That’s right: the states are “gerrymandered” districts. That’s what Joy thinks. She’s an idiot, but she’s not alone. David Rutz wrote an essay “Complaining About the ‘Senate Popular Vote?’ You Suffer From Civic Illiteracy.” This is true, but Democrats and the news media are actively promoting this civic illiteracy. Yes, trying to make trusting people more ignorant is unethical. Here is Amanda Marcotte on Twitter:
Republicans lost the popular vote in Senate races by over 15 percentage points, but still gained two seats. https://www.nytimes.com/interactive/2018/11/06/us/elections/results-senate-elections.html … Our country is not a democracy.
The US has a progressive majority that’s being held captive by the unrepresentative institutions we inherited. Democrats will win the popular vote for the Senate tonight, but lose seats. It makes no sense to apportion political power by land mass, instead of by person.
Oh so 9 million more people voted for Democratic senators than GOPs, resulting in…[checks notes]…the GOP gaining three seats.
There are many, many more like this. This is one of the many times I weep that the most vocal of the knee-jerk defenders of any leftward position no matter how absurd have taken refuge in the Ozarks or Berkeley or the Daily Kos or someplace, because I would love to have an interactive online debate with someone who tries to defend this crap, and I am being restrained. I must say that Rutz does a thorough job destroying it, though:
There were 26 Democrat-held seats up for election in this cycle—including independents Angus King of Maine and Bernie Sanders of Vermont—and many of them won, since many of them took place in blue states. Twenty-two of them so far, in fact. As of this writing, there are still races outstanding in Florida and Arizona, where Republicans Rick Scott and Martha McSally hold narrow leads but are not the official victors.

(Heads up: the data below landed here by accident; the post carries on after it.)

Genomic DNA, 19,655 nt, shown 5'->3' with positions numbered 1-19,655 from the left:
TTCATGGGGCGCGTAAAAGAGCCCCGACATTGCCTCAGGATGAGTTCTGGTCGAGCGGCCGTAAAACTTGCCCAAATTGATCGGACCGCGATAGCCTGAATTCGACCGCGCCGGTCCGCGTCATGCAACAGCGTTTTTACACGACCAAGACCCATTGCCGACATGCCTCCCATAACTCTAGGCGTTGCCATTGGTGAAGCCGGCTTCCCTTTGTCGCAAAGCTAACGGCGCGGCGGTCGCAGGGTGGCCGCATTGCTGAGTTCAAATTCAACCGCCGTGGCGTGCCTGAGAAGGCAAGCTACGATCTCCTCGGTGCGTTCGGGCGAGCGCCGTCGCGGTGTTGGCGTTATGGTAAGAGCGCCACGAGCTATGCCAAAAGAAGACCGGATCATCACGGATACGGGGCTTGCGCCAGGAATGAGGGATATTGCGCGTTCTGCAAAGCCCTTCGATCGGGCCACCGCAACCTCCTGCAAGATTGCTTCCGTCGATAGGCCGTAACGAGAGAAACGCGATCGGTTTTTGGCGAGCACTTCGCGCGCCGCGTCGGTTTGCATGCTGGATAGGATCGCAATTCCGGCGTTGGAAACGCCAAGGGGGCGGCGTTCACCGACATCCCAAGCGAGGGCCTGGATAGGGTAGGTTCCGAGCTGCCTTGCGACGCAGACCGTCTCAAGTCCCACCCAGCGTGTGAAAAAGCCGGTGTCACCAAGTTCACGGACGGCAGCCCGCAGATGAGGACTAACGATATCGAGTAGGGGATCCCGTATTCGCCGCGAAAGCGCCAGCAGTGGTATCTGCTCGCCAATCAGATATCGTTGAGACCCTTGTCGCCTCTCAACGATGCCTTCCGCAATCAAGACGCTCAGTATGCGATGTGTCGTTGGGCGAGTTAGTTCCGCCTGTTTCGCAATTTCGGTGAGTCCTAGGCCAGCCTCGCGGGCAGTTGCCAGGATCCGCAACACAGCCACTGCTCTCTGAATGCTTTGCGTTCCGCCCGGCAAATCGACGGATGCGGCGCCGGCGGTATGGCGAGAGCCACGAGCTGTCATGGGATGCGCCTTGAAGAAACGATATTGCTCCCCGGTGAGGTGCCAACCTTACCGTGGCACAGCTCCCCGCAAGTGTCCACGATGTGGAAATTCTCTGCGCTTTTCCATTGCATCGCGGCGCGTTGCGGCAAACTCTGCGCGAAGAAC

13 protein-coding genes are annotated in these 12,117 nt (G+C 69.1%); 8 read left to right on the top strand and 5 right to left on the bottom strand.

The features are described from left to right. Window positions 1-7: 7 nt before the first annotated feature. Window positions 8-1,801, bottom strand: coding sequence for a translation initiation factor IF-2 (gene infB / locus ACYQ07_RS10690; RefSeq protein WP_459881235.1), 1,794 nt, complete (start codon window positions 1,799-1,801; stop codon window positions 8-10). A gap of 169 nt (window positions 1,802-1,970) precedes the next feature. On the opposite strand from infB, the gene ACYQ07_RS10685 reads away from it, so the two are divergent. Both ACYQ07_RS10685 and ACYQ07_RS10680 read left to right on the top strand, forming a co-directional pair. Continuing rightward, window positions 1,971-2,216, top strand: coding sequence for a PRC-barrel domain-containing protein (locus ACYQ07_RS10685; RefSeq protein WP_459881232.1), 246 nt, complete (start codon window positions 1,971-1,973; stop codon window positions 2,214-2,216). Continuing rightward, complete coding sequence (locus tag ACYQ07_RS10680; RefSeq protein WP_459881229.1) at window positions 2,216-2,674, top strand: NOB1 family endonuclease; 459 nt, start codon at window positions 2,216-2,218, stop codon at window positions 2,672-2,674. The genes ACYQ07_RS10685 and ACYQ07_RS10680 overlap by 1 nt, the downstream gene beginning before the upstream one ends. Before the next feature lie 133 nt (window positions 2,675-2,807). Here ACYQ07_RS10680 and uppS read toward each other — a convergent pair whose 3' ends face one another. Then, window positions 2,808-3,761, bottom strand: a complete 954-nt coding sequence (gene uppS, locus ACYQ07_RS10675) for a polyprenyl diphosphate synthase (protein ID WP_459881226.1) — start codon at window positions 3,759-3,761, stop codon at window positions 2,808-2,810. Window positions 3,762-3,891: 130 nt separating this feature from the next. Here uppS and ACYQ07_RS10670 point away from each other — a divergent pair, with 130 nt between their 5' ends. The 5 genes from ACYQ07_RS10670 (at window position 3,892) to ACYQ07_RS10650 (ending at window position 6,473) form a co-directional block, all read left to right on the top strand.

This included a race in California, where both candidates are Democrats, due to state rules where the top two primary finishers, regardless of party, advance to the general election. In this race, Sen. Dianne Feinstein (D., Calif.) faced Democratic State Senator Kevin de León, and the two combined for nearly 6.3 million votes. There were zero—yes, zero—Republican votes cast for the Senate in the most populated state in the country.
Rolling up uncompetitive victories against Republicans in blue states: Kirsten Gillibrand in New York (1.8 million-vote margin of victory), Ben Cardin in Maryland (700,000), and Elizabeth Warren in Massachusetts (640,000)….
Democrats won both the “Senate popular vote”—the last time I’ll ever write that phrase—and also took a majority of available Senate seats on Tuesday… The Washington Post noted that Democrats look positioned to win 63 percent (22/35) of the available Senate seats on Tuesday, even though they won around 56 percent of the total Senate race votes. If the available seats won by Republicans were proportional to their popular vote totals, they would have picked up at least an additional two Senate posts on Tuesday.
So I’m happy to report The Constitution is alive and well. I’m not so sure about civic literacy though.